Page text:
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Gary Numan Applies His Pleasure Principle To L.A.

By Lyndsey Parker

Posted on 05 Nov 10

 
 

Master android Gary Numan's pioneering synth-pop sounds more relevant than ever in 2010, which is why his scheduled set at this year's retro-focused Coachella Festival was so anticipated. Unfortunately, a certain Icelandic volcano named Eyjafjallajökull had other plans for Numan, who was one of eight international artists unable to travel to the fest due to unsafe, ashy flying conditions.

But this week Numan finally airlaned it to Southern California for two Los Angeles makeup dates, during which he performed his recently reissued1979 masterwerk The Pleasure Principle (the album that spawned his only U.S. hit, 'Cars') in its entirety. And it was worth the wait. Because honestly, the gothically black-clad Numan's robot-rock revue was more suited to a dry-ice-fogged, crimson-lit, nocturnal venue like Hollywood's El Rey Theater than some sun-bleached festival field of hackeysacking hippies.



The gig began with the El Rey going pitch-black save for one utilitarian spotlight and a single strident synth note echoing ominously, after which after the 52-year-old Numan strutted out audaciously - all jutting wax-mannequin facial angles and leather riding boots and electric-socket-shocked blue-black hair - and raked his black-nailed fingers across his keyboard while his sidekick banged along on octagonal drums. And it was actually amazing how fresh and state-of-the-art Numan's disaffected monotone and clinical, computerized compositions from The Pleasure Principle came across, 31 years later.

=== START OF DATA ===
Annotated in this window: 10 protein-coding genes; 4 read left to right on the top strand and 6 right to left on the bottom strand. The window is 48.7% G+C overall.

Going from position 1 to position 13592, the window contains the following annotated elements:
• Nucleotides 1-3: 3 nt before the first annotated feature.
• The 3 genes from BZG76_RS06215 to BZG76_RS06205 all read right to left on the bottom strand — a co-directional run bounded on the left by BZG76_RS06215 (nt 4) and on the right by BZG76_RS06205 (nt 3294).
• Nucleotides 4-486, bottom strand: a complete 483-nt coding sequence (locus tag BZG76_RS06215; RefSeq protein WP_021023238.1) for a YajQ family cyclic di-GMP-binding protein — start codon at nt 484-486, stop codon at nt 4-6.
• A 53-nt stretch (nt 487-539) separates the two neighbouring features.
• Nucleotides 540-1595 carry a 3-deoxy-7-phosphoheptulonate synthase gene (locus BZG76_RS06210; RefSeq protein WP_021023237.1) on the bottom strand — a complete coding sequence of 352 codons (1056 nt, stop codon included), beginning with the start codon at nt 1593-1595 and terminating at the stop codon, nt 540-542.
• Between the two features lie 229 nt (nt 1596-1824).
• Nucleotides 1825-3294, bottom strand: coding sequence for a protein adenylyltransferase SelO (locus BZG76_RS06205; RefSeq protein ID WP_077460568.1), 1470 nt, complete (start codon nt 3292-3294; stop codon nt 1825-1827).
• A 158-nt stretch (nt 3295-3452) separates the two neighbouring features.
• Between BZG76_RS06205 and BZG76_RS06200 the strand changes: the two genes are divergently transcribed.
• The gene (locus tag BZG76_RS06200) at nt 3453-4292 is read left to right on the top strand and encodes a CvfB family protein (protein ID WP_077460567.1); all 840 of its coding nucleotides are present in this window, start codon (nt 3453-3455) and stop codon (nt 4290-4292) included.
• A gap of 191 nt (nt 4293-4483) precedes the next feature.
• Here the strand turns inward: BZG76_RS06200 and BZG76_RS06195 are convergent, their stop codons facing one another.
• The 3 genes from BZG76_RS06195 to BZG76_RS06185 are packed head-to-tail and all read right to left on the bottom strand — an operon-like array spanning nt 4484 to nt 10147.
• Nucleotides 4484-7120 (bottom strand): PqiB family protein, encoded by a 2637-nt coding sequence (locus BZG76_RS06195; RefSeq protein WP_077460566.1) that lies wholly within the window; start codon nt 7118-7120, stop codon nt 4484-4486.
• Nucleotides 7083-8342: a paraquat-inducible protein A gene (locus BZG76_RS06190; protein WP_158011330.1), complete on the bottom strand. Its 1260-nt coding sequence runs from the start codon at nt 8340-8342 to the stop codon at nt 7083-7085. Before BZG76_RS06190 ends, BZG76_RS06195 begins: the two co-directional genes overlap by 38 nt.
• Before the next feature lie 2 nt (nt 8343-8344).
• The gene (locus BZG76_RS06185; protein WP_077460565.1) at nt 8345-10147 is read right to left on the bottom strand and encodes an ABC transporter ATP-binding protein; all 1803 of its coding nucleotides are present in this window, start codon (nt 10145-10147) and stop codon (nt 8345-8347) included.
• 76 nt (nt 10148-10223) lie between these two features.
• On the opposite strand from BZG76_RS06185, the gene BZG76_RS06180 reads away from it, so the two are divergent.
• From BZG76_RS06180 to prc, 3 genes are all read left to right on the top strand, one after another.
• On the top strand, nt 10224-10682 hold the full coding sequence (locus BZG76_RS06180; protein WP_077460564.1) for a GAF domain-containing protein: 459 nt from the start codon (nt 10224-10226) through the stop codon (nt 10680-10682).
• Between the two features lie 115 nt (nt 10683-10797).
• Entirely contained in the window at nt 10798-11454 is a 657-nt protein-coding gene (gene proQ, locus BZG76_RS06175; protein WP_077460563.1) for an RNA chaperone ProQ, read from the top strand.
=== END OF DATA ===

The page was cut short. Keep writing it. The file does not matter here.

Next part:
Ironically, it was only when Numan played his newer tunes - sort of generic Nothing Records cybermetal fodder, with a roar of belligerent guitar more reminiscent of Linkin Park than his trademark cybernetic sinewaves, and his voice brought down an untold number of octaves from its trademark eunuch-yelp to a Cookie Monster croak - that he sounded cringe-inducingly dated.

But the Pleasure Principle tracks, along with choice Tubeway Army cuts like 'Are Friends Electric' and 'Down In The Park'? That material was as principled and pleasurable as ever.



 
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